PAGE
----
|By: Suzanne Thursday December 13, 2012 10:00 pm|
|By: EdwardTeller Wednesday December 12, 2012 8:00 pm|
Composer, scholar, teacher and worldwide performer, Pandit Ravi Shankar passed away Tuesday at the Scripps Hospital, in La Jolla, near San Diego, California. He had been admitted on December 6th with breathing difficulties. Shankar was 92.
Perhaps more than any other artist of the 20th century, his performances around the world gained global acceptance for Hindustani music. His collaborations with non-Indian musicians, spanning over half a century, made him an early crossover figure. Shankar was one of the first musicians of the foremost rank whose role in emerging post World War II culture not only created what became known as “world music,” it helped make that label a powerful one.
|By: Lisa Derrick Wednesday December 12, 2012 7:14 pm|
IT’S EVERYWHERE! OMG! The 12-12-12 Concert for Hurricane Sandy Relief, benefiting the Robin Hood Fund, the largest independent poverty fighting organization in the New York area, is being broadcast and streamed on almost every major website and TV channel in the US, and is accessible to over 2 billion worldwide. Heck it’s even on the Cooking Channel! And the Military History Channel. Maybe Israelis and Palestinians will bond over Billy Joel and Kanye West, and we’ll have world peace as well as raising fund to help Hurricane Sandy relief efforts!
And we’re here liveblogging it with you, from the opening (rumored to be Bruce Springsteen & The E Street Band) to the close (PaulMcCartney takes on Kurt Cobain’s role in Nirvana. Please no one introduce him to Courtney Love!).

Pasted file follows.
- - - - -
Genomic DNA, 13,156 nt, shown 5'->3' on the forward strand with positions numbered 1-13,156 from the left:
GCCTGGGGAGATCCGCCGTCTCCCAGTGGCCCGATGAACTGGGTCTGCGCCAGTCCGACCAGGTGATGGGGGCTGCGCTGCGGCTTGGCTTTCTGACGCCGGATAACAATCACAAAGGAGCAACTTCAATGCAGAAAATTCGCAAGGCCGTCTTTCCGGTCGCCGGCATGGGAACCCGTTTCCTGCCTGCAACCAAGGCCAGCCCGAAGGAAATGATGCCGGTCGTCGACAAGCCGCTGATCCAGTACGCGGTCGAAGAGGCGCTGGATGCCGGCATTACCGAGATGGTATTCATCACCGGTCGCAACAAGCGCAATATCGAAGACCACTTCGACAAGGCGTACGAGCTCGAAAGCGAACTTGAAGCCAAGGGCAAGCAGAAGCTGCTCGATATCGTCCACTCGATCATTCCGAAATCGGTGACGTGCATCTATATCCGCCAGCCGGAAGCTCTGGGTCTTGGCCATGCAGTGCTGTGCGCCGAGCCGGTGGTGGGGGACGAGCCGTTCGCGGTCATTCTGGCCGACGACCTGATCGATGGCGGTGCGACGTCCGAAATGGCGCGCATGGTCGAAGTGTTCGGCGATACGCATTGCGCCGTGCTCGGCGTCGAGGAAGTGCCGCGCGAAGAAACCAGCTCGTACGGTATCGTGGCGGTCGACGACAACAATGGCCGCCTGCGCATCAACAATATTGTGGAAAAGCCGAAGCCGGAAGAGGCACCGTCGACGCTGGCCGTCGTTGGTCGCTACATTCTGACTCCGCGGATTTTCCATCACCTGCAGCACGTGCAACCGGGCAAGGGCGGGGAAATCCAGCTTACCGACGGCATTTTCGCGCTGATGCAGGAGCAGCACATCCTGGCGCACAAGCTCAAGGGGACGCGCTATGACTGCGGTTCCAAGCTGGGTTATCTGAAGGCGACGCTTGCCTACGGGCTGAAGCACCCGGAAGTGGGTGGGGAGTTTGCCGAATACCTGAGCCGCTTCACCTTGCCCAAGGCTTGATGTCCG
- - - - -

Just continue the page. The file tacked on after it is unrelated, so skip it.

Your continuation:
|By: Crane-Station Saturday December 8, 2012 8:00 pm|
There is a BBC Documentary on the development of Southern Rock, called Sweet Home Alabama – The Southern Rock Saga. While watching this, I learned about the history and recording of another version of Hey Jude, performed by Wilson Pickett and Duane Allman in 1969, just months after its release. It is an example of musicians as activists, in a peaceful demonstration that music, as well as tragedy, are colorblind. Please give it a listen, because it is difficult to find a song that is so deeply moving.
|By: Suzanne Friday December 7, 2012 10:00 pm|
|By: Suzanne Thursday December 6, 2012 10:00 pm|
|By: Suzanne Wednesday December 5, 2012 10:00 pm|
|By: Gregg Levine Wednesday December 5, 2012 8:00 pm|
Brubeck wasn’t just a crusader for rhythm. During his service in World War II, Brubeck was spotted playing a Red Cross show and ordered to form a band. Brubeck chose a racially integrated lineup, a rarity for military acts. During the 1950s and ’60s, Brubeck is reported to have canceled appearances at venues that balked at the mixed racial makeup of his quartet.
|By: Suzanne Tuesday December 4, 2012 10:00 pm|